WASHINGTON — The Internal Revenue Service today announced guidance to borrowers, mortgage loan holders and loan servicers who are participating in the Principal Reduction AlternativeSM offered through the Department of the Treasury’s and Department of Housing and Urban Development’s Home Affordable Modification Program® (HAMP-PRA®).
To help financially distressed homeowners lower their monthly mortgage payments, Treasury and HUD established HAMP, which is described at www.makinghomeaffordable.gov. Under HAMP-PRA, the principal of the borrower’s mortgage may be reduced by a predetermined amount called the PRA Forbearance Amount if the borrower satisfies certain conditions during a trial period. The principal reduction occurs over three years.
More specifically, if the loan is in good standing on the first, second and third annual anniversaries of the effective date of the trial period, the loan servicer reduces the unpaid principal balance of the loan by one-third of the initial PRA Forbearance Amount on each anniversary date. This means that if the borrower continues to make timely payments on the loan for three years, the entire PRA Forbearance Amount is forgiven. To encourage mortgage loan holders to participate in HAMP–PRA, the HAMP program administrator will make an incentive payment to the loan holder (called a PRA investor incentive payment) for each of the three years in which the loan principal balance is reduced.
Guidance on Tax Consequences to Borrowers
The guidance issued today provides that PRA investor incentive payments made by the HAMP program administrator to mortgage loan holders are treated as payments on the mortgage loans by the United States government on behalf of the borrowers. These payments are generally not taxable to the borrowers under the general welfare doctrine.
If the principal amount of a mortgage loan is reduced by an amount that exceeds the total amount of the PRA investor incentive payments made to the mortgage loan holder, the borrower may be required to include the excess amount in gross income as income from the discharge of indebtedness. However, many borrowers will qualify for an exclusion from gross income.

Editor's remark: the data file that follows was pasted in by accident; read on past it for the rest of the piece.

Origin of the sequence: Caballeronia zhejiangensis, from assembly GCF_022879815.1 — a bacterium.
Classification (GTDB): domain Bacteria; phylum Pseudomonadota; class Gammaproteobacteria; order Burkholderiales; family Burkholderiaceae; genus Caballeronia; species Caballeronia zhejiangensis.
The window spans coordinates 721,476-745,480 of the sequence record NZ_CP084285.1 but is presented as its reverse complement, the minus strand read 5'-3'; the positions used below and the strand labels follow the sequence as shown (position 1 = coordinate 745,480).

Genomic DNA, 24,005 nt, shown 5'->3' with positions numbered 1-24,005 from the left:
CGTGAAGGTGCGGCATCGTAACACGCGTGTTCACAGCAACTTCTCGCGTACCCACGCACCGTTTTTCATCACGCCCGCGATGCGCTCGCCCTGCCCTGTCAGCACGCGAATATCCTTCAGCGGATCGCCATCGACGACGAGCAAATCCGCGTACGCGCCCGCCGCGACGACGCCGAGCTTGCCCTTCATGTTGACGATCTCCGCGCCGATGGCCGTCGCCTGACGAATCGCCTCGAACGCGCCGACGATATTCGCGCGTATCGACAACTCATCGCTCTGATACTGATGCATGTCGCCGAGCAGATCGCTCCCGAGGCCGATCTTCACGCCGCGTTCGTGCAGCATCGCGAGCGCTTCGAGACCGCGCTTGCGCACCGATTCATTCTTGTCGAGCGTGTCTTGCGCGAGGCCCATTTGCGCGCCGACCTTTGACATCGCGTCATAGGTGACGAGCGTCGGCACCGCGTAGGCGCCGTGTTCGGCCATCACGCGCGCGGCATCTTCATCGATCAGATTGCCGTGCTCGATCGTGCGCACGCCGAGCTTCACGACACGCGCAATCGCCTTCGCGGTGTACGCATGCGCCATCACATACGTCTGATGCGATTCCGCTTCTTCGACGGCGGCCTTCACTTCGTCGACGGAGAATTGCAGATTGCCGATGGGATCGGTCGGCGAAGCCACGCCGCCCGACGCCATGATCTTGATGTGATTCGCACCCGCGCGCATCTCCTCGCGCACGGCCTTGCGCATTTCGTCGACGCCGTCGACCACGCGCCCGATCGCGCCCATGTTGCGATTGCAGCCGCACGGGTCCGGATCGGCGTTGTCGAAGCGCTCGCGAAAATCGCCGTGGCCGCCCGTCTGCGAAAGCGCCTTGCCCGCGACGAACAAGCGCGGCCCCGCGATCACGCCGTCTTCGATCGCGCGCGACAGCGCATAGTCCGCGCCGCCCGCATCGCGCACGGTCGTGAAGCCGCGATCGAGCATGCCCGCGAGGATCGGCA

For example, a borrower may be eligible to exclude the discharge of indebtedness income from gross income if (1) the discharge of indebtedness occurs (in other words, the loan is modified) before Jan. 1, 2014, and the mortgage loan is qualified principal residence indebtedness, or (2) the discharge of indebtedness occurs when the borrower is insolvent.
Borrowers receiving aid under the HAMP–PRA program may report any discharge of indebtedness income — whether included in, or excluded from, gross income — either in the year of the permanent modification of the mortgage loan or ratably over the three years in which the mortgage loan principal is reduced on the servicer’s books. Borrowers who exclude the discharge of indebtedness income must report both the amount of the income and any resulting reduction in basis or tax attributes on Form 982 Reduction of Tax Attributes Due to Discharge of Indebtedness (and Section 1082 Basis Adjustment).
Guidance on Tax Consequences to Mortgage Loan Holders
The guidance issued today explains that mortgage loan holders are required to file a Form 1099-C with respect to a borrower who realizes discharge of indebtedness income of $600 or more for the year in which the permanent modification of the mortgage loan occurs. This rule applies regardless of when the borrower chooses to report the income (that is, in the year of the permanent modification or one-third each year as the mortgage loan principal is reduced) and regardless of whether the borrower excludes some or all of the amount from gross income.
Penalty relief is provided for mortgage loan holders that fail to timely file and furnish required Forms 1099-C, as long as certain requirements described in the guidance are satisfied.